Sunday, November 9, 2014

"In reality, Christian theology is the antithesis of Platonic theology." (Niketas Siniossoglou on essentialism, anti-essentialistm, Hellenism and Christianity)

This post concerns a 2011 paper by Byzantine scholar Niketas Siniossoglou: Plato Christianus: The Colonization of Plato and Identity Formation in Late Antiquity. Of course you should read the paper for yourself and draw your own conclusions (it is available freely via academia.edu here). For my part I found the following eight essential themes in the paper especially noteworthy:

1. Philosophy in general and Platonic philosophy in particular are incompatible with Christianity.

2. Philosophy and Christianity are more than mere social constructs, for each has it's own essential nature, and it is these essential natures that are mutually incompatible with one another. Therefore the incompatibility itself is also something essential (that is, not merely an adventitious social construction).

3. Hellenism, as a religious designation, is synonymous with the Pagan Platonic philosophy.

4. In late antiquity, when Hellenism and Christianity first came into contact with each other, Hellenes (that is, Pagan intellectuals) and Christian intellectuals unproblematically recognized this mutual incompatibility.

5. While still recognizing this intrinsic mutual incompatibility, early Christian apologists tried to turn Plato against himself by claiming that bits and pieces of his philosophy were redeemable becuase they anticipated their "gospel", and that this was all part of their god's master plan for "preparing the way" for the Incarnation.

6. The resulting Christianized version of Plato ("Plato Christianus") has been recognized by many, at least until recent times, for the intellectual fraud that it is.

7. More recently, however, western intellectual culture has fallen under the spell of anti-essenitialism (or "postmodernism", or "cultural history", or whatever else one wishes to call it), which requires modern historians to absolutely deny that Hellenism and Christianity possess distinct essences. Because they are lacking in any distinct essence, are are merely social constructions, there is no sense in which Hellenism and Christianity could be said to be essentially incompatible with one another.

8. Although he diplomatically refrains from driving home this point, it is quite clearly implied by Siniossoglou that modern historians who obfuscate the essential incompatibility of Platonism and Christianism are simply acting as crypto-apologists, to the extent that they are aware of the agenda they are serving, or as naive dupes, to the extent that they are unaware of the agenda they are serving.

5 comments:

Julia Ergane said...

"Hellenism, as a religious designation, is synonymous with the Pagan Platonic philosophy."

This is a statement of belief which is inherently false. No one philosophy is synonymous with the threskia of Hellenism. Though I do agree that later Christian apologists did take Platon out of context (read Edward Butler on Plato's inherent polytheism)because of the Myth of the Cave etc. However, no one philosophy can be attached to the "religion" because it was NOT really a religion back then but a threskia, things done for the Gods.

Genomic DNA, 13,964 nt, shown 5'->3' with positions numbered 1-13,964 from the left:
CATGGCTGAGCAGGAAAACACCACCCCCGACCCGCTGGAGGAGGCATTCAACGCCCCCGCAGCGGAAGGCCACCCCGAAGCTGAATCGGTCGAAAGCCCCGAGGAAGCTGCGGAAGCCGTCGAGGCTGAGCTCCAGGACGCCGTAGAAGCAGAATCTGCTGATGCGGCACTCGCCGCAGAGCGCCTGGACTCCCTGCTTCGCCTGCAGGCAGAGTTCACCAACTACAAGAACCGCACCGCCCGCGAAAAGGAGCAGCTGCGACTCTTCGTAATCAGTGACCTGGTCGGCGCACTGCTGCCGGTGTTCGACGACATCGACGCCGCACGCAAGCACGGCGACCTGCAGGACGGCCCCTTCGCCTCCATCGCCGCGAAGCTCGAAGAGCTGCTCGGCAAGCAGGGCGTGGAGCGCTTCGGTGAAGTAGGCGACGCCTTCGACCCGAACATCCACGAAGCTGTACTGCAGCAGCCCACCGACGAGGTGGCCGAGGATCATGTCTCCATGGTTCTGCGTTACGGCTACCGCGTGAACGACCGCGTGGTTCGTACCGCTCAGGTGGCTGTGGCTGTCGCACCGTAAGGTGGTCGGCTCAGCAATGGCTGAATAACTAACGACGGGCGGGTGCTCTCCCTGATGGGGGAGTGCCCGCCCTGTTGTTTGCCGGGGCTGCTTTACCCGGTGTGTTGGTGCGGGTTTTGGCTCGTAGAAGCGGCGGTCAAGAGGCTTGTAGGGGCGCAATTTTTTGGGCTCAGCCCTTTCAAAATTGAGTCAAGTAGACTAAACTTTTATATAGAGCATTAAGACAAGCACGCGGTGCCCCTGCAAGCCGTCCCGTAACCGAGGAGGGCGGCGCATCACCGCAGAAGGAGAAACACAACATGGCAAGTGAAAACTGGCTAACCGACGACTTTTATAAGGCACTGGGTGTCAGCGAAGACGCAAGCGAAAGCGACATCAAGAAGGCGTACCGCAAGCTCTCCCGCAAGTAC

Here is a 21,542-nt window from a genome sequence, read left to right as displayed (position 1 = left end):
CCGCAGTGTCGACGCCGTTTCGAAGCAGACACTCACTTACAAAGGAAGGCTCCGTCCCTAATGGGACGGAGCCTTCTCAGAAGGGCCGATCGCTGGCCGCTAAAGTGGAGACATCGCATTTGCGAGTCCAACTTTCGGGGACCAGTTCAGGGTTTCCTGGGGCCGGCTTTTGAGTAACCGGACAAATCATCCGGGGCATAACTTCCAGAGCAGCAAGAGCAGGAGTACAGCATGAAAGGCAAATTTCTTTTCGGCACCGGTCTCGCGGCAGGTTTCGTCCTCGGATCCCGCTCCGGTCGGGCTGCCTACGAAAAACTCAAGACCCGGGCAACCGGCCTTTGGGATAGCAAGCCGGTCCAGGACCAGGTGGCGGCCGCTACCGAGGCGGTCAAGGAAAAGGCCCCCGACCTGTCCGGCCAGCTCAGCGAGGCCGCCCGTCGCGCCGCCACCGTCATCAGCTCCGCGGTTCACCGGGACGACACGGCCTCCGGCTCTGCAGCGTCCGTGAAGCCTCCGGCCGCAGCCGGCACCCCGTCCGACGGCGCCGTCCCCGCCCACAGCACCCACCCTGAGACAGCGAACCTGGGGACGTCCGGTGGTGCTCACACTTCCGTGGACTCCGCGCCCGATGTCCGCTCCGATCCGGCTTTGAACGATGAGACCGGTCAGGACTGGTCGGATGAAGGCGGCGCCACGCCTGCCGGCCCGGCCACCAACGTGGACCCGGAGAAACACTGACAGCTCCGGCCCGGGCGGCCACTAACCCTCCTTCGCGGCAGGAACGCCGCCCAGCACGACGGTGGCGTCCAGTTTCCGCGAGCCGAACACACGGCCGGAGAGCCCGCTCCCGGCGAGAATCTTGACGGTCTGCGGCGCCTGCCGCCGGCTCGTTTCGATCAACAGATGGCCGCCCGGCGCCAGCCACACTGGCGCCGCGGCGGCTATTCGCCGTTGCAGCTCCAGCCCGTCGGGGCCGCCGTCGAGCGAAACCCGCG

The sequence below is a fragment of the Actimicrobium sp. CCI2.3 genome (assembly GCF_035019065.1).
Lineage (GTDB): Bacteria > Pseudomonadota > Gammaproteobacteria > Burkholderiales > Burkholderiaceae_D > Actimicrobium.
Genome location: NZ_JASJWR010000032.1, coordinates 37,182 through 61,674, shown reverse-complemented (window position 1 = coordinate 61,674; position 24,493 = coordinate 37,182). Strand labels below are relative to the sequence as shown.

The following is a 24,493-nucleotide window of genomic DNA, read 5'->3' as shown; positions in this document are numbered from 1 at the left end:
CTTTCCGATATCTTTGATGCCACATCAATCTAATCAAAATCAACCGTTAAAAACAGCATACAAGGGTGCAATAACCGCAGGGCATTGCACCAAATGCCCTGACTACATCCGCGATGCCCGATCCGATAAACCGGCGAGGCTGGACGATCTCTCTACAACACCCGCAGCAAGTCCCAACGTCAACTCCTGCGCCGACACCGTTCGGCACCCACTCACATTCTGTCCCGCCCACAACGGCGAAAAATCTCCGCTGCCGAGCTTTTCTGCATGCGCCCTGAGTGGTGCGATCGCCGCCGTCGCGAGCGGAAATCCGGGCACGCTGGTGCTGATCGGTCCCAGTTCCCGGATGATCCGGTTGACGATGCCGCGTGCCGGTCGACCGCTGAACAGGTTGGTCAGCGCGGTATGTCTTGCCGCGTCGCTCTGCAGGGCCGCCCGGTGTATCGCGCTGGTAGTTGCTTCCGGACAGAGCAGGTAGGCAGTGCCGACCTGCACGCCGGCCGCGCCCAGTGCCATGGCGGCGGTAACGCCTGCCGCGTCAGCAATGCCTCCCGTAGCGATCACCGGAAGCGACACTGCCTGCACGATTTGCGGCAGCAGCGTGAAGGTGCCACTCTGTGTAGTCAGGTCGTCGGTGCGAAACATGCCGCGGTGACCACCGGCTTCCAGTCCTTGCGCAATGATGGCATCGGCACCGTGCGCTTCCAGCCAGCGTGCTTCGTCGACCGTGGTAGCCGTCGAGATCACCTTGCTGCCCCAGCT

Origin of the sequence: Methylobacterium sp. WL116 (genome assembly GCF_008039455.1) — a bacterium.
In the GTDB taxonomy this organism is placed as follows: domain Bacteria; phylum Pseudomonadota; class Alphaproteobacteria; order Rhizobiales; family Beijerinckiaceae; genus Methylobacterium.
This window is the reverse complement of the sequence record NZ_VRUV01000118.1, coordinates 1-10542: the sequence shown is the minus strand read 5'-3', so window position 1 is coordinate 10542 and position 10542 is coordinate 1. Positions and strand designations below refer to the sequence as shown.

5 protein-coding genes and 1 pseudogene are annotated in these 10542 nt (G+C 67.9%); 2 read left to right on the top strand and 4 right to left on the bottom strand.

Apuleius Platonicus said...

Platonism must not be understood in a narrow sense. Plato is as fundamental to Hellenism as Homer is.

Marlon C. Hartshorn said...

The idea of everything being a social construction comes from 1970s France and Bruno Latour, correct? Latour has said some things that are outlandish and silly. I do not think everything is a social construction personally, and I think "intellectuals" of the academic variety should steer clear of such nonsense.

Anonymous said...

It all comes down to whether or not you believe the Golden Chain has an objective reality, beyond being merely a social construct.

Devotional/'Hard' polytheists who hold Plato in contempt for theological and ideological reasons, are never going to accept the notion that understanding the Platonic worldview is necessary to truly grasp both Hellenismos and the Theoi Themselves.

Platonists who honor the Deathless Ones will always see things differently. This is one of those religious/cultural fault lines that will always exist among self-identified Hellenists...and may have always existed.

In the interest of full disclosure, I despise both post-modernism, and the obscurantist secret code in which its anointed prophets utter their glossolalia.

Aetius

Apuleius Platonicus said...

Marlon, I am enough of an anti-modernist that I rarely concern myself with any philosophers who lived any later than Simplicius, although I do make exceptions. What little I know of Latour seems to suggest that he might not be quite as guilty as you suggest, for at least two reasons. For one thing, he applies the methodology of constructivism to modernism itself and in particular to the "anthropology of science", which tends to undermine that key article of modernism: blind faith in science. Secondly, Latour appears to want to distance himself from so-called "postmodernism" and actually attacks that other pillar of postmodernism: the naive assumption that "moderns" are inherently more sophisticated in our understanding of ourselves and the world than all those who have come before.